Welcome back for another week of What’s Next, where we report on the intersection of law and technology. This week, we hear from a Harvard dropout who is funding millions of dollars of litigation projects with the help of algorithms. Plus, a former trustbuster sounds off on the state of antitrust enforcement. And Facebook just can’t catch a break, with a new lawsuit alleging that the company’s “scorched earth” approach to cleaning up its Cambridge Analytica mess is crushing one of its former business partners. Let’s chat: Email me at [email protected] and follow me on Twitter at @a_lancaster3.

The team behind tech-enabled litigation funder Legalist (Photo: Hunter Day)  

How Legalist Plans to Spend its $100M Funding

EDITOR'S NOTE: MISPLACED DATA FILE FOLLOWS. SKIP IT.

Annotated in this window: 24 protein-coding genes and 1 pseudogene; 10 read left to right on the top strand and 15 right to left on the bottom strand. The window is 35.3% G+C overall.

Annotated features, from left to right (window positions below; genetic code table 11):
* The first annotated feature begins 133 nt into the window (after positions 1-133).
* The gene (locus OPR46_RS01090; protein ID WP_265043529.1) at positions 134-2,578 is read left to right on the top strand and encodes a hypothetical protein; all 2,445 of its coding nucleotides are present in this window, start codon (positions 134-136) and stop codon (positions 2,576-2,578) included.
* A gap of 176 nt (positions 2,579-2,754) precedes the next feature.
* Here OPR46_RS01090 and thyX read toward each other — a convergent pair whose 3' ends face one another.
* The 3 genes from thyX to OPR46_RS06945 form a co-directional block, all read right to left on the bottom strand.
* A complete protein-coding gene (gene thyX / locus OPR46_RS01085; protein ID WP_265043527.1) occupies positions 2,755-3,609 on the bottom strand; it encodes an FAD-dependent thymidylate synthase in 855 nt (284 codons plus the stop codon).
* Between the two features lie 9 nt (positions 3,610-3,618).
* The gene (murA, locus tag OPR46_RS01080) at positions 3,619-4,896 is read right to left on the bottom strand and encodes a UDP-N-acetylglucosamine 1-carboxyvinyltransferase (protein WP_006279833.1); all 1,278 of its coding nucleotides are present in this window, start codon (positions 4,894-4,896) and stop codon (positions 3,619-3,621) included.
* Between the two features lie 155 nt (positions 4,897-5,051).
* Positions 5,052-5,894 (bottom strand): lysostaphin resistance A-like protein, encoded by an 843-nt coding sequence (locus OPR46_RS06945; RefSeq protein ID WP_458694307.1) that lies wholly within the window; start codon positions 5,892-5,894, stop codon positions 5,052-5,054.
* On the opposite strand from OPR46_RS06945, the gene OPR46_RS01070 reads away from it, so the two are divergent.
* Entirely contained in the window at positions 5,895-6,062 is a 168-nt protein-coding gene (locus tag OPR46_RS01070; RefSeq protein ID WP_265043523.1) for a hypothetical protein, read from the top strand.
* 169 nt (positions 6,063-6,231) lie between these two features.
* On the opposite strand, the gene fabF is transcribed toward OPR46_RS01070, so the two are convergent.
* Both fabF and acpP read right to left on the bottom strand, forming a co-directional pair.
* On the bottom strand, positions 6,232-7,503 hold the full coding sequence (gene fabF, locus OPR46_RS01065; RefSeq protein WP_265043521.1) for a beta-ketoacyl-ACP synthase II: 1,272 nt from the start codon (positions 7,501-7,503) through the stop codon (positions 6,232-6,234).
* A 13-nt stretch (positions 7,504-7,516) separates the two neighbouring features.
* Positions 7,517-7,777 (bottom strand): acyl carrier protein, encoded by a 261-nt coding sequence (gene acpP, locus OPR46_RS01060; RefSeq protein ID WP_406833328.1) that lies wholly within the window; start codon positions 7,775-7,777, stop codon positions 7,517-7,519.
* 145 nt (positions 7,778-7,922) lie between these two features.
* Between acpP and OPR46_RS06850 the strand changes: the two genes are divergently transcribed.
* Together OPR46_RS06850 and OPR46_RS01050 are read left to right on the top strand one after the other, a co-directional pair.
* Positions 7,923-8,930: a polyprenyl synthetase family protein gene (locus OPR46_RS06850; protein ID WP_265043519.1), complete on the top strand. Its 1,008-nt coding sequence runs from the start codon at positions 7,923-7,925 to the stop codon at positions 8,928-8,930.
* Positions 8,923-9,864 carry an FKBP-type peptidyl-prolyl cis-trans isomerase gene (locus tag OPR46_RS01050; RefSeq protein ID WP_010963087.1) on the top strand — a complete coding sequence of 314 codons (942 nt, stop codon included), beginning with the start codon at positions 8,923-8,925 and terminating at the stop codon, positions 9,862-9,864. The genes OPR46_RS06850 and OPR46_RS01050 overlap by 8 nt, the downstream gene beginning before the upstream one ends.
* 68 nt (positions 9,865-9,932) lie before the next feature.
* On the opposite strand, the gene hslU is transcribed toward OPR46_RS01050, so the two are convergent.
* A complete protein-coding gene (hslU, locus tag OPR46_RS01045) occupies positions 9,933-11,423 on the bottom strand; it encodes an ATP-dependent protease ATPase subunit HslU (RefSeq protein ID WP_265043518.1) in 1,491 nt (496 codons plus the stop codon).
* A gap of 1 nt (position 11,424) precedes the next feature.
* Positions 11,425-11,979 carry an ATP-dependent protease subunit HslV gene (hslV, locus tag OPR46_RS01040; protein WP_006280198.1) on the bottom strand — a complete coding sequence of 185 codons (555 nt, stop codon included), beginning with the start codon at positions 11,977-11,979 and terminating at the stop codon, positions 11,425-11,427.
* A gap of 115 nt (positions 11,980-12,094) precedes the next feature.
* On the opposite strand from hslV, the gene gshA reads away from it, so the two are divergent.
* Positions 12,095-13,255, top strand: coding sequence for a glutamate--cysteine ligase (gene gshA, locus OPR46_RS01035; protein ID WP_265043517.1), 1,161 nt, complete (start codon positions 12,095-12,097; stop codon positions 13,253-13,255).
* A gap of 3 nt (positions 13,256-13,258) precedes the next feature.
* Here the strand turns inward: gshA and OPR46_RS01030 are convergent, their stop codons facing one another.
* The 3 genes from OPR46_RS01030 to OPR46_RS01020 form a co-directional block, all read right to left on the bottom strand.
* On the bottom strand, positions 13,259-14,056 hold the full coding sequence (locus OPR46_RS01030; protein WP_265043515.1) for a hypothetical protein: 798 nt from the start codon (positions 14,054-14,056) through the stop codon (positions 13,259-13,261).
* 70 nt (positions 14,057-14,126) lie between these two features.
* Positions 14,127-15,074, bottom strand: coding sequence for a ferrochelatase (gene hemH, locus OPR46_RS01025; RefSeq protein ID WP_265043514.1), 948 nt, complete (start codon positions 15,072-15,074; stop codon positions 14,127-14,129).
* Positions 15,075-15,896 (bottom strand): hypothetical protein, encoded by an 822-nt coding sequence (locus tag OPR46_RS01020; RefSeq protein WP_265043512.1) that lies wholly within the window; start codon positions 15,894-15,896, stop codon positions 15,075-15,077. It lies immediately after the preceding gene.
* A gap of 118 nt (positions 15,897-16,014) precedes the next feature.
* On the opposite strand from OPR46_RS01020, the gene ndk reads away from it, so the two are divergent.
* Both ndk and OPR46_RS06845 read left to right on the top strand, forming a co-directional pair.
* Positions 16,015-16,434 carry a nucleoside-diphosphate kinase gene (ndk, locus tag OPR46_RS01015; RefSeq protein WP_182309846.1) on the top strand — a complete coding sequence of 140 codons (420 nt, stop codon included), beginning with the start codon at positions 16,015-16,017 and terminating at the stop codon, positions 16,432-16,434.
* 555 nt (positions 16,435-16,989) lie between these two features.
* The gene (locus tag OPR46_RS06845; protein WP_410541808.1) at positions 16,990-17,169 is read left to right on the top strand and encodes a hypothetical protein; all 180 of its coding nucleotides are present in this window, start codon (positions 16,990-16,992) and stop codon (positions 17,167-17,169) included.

The origin story of tech-driven litigation funder Legalist is not all too different than many disruptive companies that came before it. Like Airbnb, fintech startup Stripe and self-driving car company Cruise, Legalist sprouted out of seed accelerator Y Combinator. In 2016, Eva Shang dropped out of her Harvard University undergraduate program to work with Y Combinator in hopes of developing a legal analytics company that scraped state court records. While there, Y Combinator Partner Jon Levy, formerly of Wilson Sonsini Goodrich & Rosati, tipped off Shang and her business partner Christian Haigh to “a burgeoning new asset class called litigation funding.” Today, Shang is the CEO of the lit funder that uses algorithms to perform due diligence on cases worth no more than $1 million, what Shang calls David v. Goliath cases. The algorithm crunches state and federal court records, digesting data points such as the judge, the court and the type of case to help the company’s underwriting attorneys rapidly perform due diligence. This month, the company raised $100 million in its second round of financing, and this summer retired Judge Richard Posner of the U.S. Court of Appeals for the Seventh Circuit signed on as an advisor. Shang shares just what Legalist plans to do with its newfound funding and her outlook on the evolution of the litigation finance industry.

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